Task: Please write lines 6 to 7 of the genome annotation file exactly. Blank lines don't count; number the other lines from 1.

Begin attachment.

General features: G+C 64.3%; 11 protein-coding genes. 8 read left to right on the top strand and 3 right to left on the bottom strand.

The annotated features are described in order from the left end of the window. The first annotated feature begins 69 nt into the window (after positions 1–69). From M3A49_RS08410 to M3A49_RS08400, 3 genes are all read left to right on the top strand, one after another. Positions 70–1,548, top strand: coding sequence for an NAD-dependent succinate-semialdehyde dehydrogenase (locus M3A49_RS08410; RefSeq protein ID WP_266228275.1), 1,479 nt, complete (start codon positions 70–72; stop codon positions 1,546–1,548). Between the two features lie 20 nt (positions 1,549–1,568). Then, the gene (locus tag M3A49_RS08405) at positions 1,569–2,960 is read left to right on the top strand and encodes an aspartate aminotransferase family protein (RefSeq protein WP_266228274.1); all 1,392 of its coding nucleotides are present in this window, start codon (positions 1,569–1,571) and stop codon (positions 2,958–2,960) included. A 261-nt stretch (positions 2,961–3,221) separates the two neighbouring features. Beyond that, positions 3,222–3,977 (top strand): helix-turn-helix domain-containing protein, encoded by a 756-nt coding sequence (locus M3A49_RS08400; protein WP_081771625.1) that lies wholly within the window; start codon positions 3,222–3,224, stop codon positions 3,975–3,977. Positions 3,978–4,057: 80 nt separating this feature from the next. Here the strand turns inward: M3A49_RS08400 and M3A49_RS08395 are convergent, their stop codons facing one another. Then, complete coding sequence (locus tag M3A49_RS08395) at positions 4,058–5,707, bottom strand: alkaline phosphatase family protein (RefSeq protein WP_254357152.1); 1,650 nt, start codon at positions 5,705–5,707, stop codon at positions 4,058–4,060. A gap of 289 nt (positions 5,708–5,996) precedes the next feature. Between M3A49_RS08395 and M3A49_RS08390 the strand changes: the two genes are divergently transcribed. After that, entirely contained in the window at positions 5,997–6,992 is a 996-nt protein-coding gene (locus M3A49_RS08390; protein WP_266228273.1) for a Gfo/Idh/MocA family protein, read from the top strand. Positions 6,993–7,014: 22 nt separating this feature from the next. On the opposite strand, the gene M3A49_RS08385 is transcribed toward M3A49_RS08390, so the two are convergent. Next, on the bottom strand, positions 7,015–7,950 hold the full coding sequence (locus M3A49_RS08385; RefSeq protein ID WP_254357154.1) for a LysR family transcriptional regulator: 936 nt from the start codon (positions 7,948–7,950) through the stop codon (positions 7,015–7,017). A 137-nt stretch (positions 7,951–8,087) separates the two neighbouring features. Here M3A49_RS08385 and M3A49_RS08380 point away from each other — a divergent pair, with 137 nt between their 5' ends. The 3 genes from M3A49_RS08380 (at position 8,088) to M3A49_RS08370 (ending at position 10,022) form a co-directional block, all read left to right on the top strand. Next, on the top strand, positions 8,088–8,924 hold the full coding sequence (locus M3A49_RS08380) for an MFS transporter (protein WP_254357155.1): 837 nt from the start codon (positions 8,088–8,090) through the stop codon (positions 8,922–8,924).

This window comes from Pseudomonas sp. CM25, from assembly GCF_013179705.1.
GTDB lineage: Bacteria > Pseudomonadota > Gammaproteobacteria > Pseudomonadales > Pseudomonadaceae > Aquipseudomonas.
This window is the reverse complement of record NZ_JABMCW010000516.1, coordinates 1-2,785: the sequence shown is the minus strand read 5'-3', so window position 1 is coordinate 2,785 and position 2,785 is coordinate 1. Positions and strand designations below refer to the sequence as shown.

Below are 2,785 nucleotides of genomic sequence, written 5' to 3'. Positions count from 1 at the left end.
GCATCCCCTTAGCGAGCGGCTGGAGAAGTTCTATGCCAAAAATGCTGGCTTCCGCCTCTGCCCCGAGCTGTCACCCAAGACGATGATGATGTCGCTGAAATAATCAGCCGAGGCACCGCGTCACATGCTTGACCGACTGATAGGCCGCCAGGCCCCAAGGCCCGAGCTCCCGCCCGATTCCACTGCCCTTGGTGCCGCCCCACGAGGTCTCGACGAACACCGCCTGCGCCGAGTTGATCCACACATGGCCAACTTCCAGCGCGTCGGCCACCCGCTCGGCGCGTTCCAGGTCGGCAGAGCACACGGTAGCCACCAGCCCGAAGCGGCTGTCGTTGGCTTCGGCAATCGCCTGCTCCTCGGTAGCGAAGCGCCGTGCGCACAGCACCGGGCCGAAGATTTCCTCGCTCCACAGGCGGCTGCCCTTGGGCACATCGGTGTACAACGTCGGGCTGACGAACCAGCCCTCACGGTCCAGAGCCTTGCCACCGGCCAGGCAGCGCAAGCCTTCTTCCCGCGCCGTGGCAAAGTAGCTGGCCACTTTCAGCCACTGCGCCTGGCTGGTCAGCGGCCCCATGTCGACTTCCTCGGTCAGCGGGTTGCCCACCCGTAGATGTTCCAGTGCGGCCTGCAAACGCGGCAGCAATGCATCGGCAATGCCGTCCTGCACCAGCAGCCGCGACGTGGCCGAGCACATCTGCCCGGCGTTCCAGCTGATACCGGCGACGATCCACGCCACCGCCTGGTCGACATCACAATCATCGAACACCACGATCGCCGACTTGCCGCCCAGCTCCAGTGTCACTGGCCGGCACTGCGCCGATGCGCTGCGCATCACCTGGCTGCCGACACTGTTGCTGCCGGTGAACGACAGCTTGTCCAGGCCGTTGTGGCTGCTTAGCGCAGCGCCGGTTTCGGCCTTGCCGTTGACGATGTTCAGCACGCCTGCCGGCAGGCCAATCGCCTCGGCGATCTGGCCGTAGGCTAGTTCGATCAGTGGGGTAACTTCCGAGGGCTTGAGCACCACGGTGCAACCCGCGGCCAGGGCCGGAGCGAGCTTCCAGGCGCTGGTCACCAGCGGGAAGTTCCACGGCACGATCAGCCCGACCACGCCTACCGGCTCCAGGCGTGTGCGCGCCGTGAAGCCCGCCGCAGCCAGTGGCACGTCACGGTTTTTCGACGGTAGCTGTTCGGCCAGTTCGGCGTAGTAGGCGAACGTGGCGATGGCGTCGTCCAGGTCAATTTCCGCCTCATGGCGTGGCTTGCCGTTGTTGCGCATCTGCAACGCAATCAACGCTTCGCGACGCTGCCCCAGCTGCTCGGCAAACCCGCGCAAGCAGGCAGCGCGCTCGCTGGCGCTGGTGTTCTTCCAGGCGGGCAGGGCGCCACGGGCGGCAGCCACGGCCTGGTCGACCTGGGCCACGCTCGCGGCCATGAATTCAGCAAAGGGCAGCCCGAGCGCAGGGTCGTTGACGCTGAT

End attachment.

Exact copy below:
Below are 2,785 nucleotides of genomic sequence, written 5' to 3'. Positions count from 1 at the left end.
GCATCCCCTTAGCGAGCGGCTGGAGAAGTTCTATGCCAAAAATGCTGGCTTCCGCCTCTGCCCCGAGCTGTCACCCAAGACGATGATGATGTCGCTGAAATAATCAGCCGAGGCACCGCGTCACATGCTTGACCGACTGATAGGCCGCCAGGCCCCAAGGCCCGAGCTCCCGCCCGATTCCACTGCCCTTGGTGCCGCCCCACGAGGTCTCGACGAACACCGCCTGCGCCGAGTTGATCCACACATGGCCAACTTCCAGCGCGTCGGCCACCCGCTCGGCGCGTTCCAGGTCGGCAGAGCACACGGTAGCCACCAGCCCGAAGCGGCTGTCGTTGGCTTCGGCAATCGCCTGCTCCTCGGTAGCGAAGCGCCGTGCGCACAGCACCGGGCCGAAGATTTCCTCGCTCCACAGGCGGCTGCCCTTGGGCACATCGGTGTACAACGTCGGGCTGACGAACCAGCCCTCACGGTCCAGAGCCTTGCCACCGGCCAGGCAGCGCAAGCCTTCTTCCCGCGCCGTGGCAAAGTAGCTGGCCACTTTCAGCCACTGCGCCTGGCTGGTCAGCGGCCCCATGTCGACTTCCTCGGTCAGCGGGTTGCCCACCCGTAGATGTTCCAGTGCGGCCTGCAAACGCGGCAGCAATGCATCGGCAATGCCGTCCTGCACCAGCAGCCGCGACGTGGCCGAGCACATCTGCCCGGCGTTCCAGCTGATACCGGCGACGATCCACGCCACCGCCTGGTCGACATCACAATCATCGAACACCACGATCGCCGACTTGCCGCCCAGCTCCAGTGTCACTGGCCGGCACTGCGCCGATGCGCTGCGCATCACCTGGCTGCCGACACTGTTGCTGCCGGTGAACGACAGCTTGTCCAGGCCGTTGTGGCTGCTTAGCGCAGCGCCGGTTTCGGCCTTGCCGTTGACGATGTTCAGCACGCCTGCCGGCAGGCCAATCGCCTCGGCGATCTGGCCGTAGGCTAGTTCGATCAGTGGGGTAACTTCCGAGGGCTTGAGCACCACGGTGCAACCCGCGGCCAGGGCCGGAGCGAGCTTCCAGGCGCTGGTCACCAGCGGGAAGTTCCACGGCACGATCAGCCCGACCACGCCTACCGGCTCCAGGCGTGTGCGCGCCGTGAAGCCCGCCGCAGCCAGTGGCACGTCACGGTTTTTCGACGGTAGCTGTTCGGCCAGTTCGGCGTAGTAGGCGAACGTGGCGATGGCGTCGTCCAGGTCAATTTCCGCCTCATGGCGTGGCTTGCCGTTGTTGCGCATCTGCAACGCAATCAACGCTTCGCGACGCTGCCCCAGCTGCTCGGCAAACCCGCGCAAGCAGGCAGCGCGCTCGCTGGCGCTGGTGTTCTTCCAGGCGGGCAGGGCGCCACGGGCGGCAGCCACGGCCTGGTCGACCTGGGCCACGCTCGCGGCCATGAATTCAGCAAAGGGCAGCCCGAGCGCAGGGTCGTTGACGCTGAT